It’s a concept more familiar from TV soapies than from the world of books. In the final minutes of the final episode of the season, there’s an explosion…the voiceover informs us someone will die…and those dreaded words, “To Be Continued” hang on the screen. The term “cliffhanger” is believed to have originated in relation to a work by Thomas Hardy, where the main character was left literally hanging from a cliff at the end of the book.
But a cliffhanger is a tricky device. I’ve recently been reading Kylie Chan’s fantasy series set in Hong Kong (beginning with The White Tiger), and Chan strategically withholds quite a lot of relevant information. As a matter of fact, I’ve finished the second, related trilogy, and I’m still waiting to find out the answer to questions raised back in the first and second books. And quite honestly, it’s now becoming annoying.
Cliffhangers can work in some contexts, there’s no doubt about it. It’s not the hanging off the cliff that’s important though, it’s how the questions are resolved. That thrill of anticipation sitting down to the first TV show of the season can only exist because of the certainty that you’re going to find out who died, or whodunit, or who was the secret lovechild of whom. Otherwise, it would be quickly overtaken by frustration. We can tolerate a certain amount of deliberate obstruction, but it can easily become ridiculous, almost patronising towards the audience. Those writers who use cliffhangers successfully tend to resolve the questions in the first chapter, and move on. Rachel Caine springs to mind as an example.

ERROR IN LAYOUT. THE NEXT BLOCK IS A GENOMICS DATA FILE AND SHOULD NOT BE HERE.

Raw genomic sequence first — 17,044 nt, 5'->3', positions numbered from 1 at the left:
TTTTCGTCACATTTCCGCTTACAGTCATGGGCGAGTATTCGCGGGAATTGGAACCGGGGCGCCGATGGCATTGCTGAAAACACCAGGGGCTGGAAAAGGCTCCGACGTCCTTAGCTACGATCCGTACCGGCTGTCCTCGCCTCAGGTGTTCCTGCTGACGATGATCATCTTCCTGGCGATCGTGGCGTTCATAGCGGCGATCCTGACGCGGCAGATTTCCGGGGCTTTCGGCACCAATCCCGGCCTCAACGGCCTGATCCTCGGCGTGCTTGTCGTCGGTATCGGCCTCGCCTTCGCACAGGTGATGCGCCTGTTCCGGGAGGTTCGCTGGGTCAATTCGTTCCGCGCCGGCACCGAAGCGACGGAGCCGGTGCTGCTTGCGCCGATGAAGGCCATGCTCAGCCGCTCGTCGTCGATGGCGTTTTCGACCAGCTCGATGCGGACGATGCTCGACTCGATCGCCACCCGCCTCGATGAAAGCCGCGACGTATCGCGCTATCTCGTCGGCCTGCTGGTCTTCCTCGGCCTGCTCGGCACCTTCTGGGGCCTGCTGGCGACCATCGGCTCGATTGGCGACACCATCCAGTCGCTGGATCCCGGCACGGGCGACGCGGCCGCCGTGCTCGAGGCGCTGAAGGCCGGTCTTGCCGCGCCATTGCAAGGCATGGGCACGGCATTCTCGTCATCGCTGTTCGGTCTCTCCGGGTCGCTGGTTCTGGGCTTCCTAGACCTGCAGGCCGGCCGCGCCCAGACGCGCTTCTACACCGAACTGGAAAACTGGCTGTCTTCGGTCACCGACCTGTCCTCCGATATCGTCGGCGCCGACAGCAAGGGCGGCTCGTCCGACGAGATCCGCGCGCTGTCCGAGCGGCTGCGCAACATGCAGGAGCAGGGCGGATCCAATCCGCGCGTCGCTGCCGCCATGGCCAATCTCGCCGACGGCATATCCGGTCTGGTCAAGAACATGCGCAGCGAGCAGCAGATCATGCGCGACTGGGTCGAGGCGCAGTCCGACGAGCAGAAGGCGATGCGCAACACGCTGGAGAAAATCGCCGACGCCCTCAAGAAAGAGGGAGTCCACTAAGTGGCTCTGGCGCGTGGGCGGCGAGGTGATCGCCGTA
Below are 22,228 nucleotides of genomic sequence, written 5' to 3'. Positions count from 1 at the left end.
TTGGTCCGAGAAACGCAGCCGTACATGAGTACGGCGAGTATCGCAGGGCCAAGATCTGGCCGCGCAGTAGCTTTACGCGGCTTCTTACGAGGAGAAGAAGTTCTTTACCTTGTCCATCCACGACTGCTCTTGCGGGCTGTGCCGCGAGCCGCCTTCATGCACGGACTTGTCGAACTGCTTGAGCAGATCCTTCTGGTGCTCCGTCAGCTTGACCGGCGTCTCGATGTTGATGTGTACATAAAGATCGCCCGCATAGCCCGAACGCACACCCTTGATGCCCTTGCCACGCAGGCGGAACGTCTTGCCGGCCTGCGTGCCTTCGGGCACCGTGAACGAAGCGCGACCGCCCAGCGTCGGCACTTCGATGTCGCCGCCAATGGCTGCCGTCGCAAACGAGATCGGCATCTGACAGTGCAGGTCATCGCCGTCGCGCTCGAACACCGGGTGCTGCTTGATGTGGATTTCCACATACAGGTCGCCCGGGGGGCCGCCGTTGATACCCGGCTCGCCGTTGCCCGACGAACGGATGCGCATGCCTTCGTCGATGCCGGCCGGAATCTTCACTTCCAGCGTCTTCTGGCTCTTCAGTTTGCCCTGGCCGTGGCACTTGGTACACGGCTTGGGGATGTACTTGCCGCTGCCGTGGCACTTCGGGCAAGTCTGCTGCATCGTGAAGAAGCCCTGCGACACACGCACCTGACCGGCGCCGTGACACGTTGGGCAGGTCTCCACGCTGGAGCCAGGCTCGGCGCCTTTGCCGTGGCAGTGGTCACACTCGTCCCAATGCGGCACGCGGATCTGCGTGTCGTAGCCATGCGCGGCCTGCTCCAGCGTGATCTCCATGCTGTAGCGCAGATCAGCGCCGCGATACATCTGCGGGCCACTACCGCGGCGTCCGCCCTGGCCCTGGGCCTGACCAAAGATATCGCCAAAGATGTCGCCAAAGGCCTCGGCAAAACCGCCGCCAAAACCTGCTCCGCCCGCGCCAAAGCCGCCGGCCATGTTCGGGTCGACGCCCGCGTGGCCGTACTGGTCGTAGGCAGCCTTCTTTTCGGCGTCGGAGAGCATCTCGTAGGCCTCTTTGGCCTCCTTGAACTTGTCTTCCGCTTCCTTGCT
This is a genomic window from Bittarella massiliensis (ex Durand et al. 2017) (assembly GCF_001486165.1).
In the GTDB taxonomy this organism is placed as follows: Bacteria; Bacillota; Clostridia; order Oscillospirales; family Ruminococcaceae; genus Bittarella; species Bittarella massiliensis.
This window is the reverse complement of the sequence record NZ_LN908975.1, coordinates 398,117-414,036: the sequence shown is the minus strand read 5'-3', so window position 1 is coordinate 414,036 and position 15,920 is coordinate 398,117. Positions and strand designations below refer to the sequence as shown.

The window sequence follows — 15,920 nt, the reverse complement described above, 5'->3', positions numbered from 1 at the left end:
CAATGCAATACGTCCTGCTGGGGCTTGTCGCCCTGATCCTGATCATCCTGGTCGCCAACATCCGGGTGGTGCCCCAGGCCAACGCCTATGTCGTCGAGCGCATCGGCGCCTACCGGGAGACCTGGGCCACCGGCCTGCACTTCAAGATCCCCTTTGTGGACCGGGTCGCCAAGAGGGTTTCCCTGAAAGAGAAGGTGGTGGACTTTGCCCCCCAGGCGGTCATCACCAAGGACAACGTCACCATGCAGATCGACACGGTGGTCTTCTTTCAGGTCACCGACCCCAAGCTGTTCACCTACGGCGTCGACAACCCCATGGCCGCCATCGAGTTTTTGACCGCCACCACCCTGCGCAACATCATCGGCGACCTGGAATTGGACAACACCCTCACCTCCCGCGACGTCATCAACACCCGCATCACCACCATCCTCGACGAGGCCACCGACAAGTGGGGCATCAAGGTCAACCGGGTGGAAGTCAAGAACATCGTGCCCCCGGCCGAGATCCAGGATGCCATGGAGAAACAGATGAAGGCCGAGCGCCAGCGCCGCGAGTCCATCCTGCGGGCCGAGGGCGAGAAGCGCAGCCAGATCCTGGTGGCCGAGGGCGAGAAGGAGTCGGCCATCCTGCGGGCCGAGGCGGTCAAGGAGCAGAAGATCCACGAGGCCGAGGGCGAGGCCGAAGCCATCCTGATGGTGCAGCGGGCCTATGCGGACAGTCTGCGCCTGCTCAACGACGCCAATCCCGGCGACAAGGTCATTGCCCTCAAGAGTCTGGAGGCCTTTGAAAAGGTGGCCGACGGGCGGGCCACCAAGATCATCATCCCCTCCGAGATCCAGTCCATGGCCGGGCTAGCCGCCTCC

And then there’s the obvious point that it would usually take more than a few months for a writer to finish and publish a book. Fans of TV soapies might be waiting months, but fans of books could be waiting years. They’ll probably still buy the book, but it does take some of the fun out of it if you have to go and re-read the other books because you’ve forgotten what happened. And a cliffhanger that has been forgotten is a sad thing, without any purpose at all. After all, there’s only so long that someone can hang from a cliff without falling off.